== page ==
"PTSD & Me"


My parents had just gotten divorced and I was heavily into escaping it all by playing computer games late into the night and sometimes until 2:00 am in the morning. One particular weekend I had opted to stay home with my elderly grandfather who had the beginnings of dementia, instead of going away to the city with my mother. I remember my mother asking the next door neighbours to keep an eye on the place before she pulled out of the driveway. 

Before going to bed that night I walked out of my room and pottered around the house, finishing up a couple of chores. I had a strange feeling that someone was in the house even then, but brushed it off, thinking that I'd just heard my grandfather get up.

I went back to my room and thought I might stay up just a bit later and sing. Maybe record a Youtube video? The song that came to mind for some reason was an old hymn I'd heard back in my parent's old church. Some lyrics in this song kept circling in my mind, "God in the three person, blessed Trinity." I thought nothing of it, and decided not to record a video but to go to sleep instead. 

I switched off the light and was just about asleep when I heard a knock on my bedroom door. Assuming it was my grandfather, I said, "Oh I'm going to sleep now Pop". The knocking didn't let up after that and I said, "I'm off to sleep now". The voice at the door suddenly said, "Let me in".

I sat up slowly and I could feel the adrenaline starting to kick in and the hairs on the back of my neck were raised. Just to clarify the next move I should make after that, I asked him the simple question, "Why?".

There was no response from him. 

I knew for certain now to trust my instincts and that it wasn't my grandfather asking to come in and for some reason, just like Trinity in the Matrix when she ran away from the bad guys and fell down into a big warehouse. I told myself, "Get up, get up now!".

Full of adrenaline I had to quickly and very quietly make my way to the bedroom door. I couldn't just stay on my bed, assuming that the door was locked. I'd just gotten up in time and the bedroom door was no more than four meters away, but it seemed far. My door was unlocked and just as he was opening it a couple of inches, I threw myself against it as much as I could being only forty-five kilograms at the time. I swore and yelled at the man to go away several times. I didn't know it, but he had tools trying to remove the door handle.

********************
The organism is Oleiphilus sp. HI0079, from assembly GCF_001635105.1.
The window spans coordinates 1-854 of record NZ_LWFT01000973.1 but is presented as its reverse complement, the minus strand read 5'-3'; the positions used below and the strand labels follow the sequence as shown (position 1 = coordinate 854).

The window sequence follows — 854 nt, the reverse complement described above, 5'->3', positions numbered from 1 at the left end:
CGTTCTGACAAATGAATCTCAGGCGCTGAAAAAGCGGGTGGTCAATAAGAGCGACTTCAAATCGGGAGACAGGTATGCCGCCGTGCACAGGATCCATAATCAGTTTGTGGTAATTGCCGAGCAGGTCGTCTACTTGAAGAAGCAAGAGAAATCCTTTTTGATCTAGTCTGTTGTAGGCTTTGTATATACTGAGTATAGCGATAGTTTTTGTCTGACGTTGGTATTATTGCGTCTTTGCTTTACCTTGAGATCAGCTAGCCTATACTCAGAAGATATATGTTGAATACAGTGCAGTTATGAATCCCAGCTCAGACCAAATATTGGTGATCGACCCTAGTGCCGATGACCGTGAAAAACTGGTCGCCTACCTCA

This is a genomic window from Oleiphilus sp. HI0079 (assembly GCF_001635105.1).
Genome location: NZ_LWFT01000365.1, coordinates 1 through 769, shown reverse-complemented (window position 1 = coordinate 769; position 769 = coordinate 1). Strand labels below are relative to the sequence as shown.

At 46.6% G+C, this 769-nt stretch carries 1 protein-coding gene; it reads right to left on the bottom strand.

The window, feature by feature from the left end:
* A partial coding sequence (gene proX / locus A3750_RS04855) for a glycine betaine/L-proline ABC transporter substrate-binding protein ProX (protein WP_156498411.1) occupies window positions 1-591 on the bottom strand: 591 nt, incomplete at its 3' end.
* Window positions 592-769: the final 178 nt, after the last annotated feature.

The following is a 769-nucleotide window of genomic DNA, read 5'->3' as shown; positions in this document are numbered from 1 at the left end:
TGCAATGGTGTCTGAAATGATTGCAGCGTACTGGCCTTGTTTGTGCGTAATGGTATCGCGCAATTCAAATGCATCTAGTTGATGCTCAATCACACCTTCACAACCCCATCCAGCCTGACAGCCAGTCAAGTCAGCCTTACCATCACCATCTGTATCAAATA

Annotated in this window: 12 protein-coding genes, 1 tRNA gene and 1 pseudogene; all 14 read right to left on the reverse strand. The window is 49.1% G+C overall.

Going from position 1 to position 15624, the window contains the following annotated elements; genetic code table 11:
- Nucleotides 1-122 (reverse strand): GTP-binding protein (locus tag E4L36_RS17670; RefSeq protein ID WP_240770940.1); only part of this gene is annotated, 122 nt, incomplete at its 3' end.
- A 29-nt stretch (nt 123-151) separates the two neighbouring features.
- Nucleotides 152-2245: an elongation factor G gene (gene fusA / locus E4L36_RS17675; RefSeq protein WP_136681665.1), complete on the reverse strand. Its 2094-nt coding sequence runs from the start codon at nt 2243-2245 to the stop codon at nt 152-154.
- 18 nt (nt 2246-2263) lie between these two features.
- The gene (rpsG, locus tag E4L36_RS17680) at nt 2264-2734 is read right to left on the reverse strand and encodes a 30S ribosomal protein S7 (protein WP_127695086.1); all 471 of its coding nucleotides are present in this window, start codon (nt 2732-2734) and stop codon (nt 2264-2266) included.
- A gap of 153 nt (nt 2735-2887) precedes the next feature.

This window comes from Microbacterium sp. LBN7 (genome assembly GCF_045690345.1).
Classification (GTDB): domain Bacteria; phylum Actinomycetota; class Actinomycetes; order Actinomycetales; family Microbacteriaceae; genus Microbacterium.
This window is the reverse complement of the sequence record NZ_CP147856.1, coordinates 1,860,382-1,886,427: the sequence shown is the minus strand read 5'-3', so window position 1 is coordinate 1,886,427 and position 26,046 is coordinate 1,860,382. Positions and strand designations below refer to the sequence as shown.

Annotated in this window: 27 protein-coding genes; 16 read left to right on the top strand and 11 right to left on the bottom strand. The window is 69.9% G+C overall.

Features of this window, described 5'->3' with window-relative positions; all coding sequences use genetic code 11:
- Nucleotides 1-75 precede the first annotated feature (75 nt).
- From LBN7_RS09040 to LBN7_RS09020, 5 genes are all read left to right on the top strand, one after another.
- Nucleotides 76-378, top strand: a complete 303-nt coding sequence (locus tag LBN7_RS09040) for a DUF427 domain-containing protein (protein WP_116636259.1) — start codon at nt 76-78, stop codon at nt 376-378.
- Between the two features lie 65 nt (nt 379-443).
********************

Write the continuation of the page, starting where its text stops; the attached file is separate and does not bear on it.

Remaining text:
My grandfather stirred and called out from his bed down the hallway, this must have disturbed things and the man walked out of the house quite slowly. I still didn't stop pushing against my bedroom door. I heard the man's footsteps out on the front deck but was too afraid to look out of my window. My grandfather came to check on me but I stayed in my room and screamed and swore at him. I was so confused and shocked.

When I phoned my dad at 1:00 am that morning, I wasn't even going to call the police because in my mind, nothing had happened, but my dad urged me to call and a police officer came and questioned me. 

Later that morning when detectives came around to take photos, they had discovered that every lock in the house had been wrecked. It was then that I saw the tools sitting outside my bedroom door.

As the case was coming together, police broke it to me that the fingerprints and the rest of the evidence was pointing towards my next door neighbour (who we later found out had a history of assaulting girls).

When I finally received help from a Social Worker specialising in trauma, she told me that I chose to fight in my situation because of the trauma I had already experienced trauma as a child, I only have broken memories of these events. What was about to happen that night could not happen, I wouldn't let it. 


Years later, I still have triggers from time to time and I avoid watching the news. I can't talk about rape without it angering me, and so it should.

The close call as a twenty-one-year-old, though terrifying as it was, has made me more sensitive to injustice and I want to do my part to stand up against it.

I now strive to do little things in life that make a large impact in the world to end poverty and other injustices.


Watch my video response to "PTSD & Me" below